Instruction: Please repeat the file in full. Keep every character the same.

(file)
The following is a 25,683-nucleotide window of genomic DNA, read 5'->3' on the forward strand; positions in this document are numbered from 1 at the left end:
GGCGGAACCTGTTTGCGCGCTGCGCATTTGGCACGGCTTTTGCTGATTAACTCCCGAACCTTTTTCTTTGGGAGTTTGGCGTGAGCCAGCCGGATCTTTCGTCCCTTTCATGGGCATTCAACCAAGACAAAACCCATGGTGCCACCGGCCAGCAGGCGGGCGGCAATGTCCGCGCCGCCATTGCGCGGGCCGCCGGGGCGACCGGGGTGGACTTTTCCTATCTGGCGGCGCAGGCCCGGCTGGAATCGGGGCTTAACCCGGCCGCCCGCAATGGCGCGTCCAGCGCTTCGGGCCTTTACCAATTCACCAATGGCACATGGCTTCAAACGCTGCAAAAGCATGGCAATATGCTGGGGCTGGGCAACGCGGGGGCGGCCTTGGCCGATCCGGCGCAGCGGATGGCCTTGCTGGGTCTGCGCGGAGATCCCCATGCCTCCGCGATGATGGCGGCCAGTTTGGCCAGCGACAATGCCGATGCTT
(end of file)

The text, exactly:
The following is a 25,683-nucleotide window of genomic DNA, read 5'->3' on the forward strand; positions in this document are numbered from 1 at the left end:
GGCGGAACCTGTTTGCGCGCTGCGCATTTGGCACGGCTTTTGCTGATTAACTCCCGAACCTTTTTCTTTGGGAGTTTGGCGTGAGCCAGCCGGATCTTTCGTCCCTTTCATGGGCATTCAACCAAGACAAAACCCATGGTGCCACCGGCCAGCAGGCGGGCGGCAATGTCCGCGCCGCCATTGCGCGGGCCGCCGGGGCGACCGGGGTGGACTTTTCCTATCTGGCGGCGCAGGCCCGGCTGGAATCGGGGCTTAACCCGGCCGCCCGCAATGGCGCGTCCAGCGCTTCGGGCCTTTACCAATTCACCAATGGCACATGGCTTCAAACGCTGCAAAAGCATGGCAATATGCTGGGGCTGGGCAACGCGGGGGCGGCCTTGGCCGATCCGGCGCAGCGGATGGCCTTGCTGGGTCTGCGCGGAGATCCCCATGCCTCCGCGATGATGGCGGCCAGTTTGGCCAGCGACAATGCCGATGCTT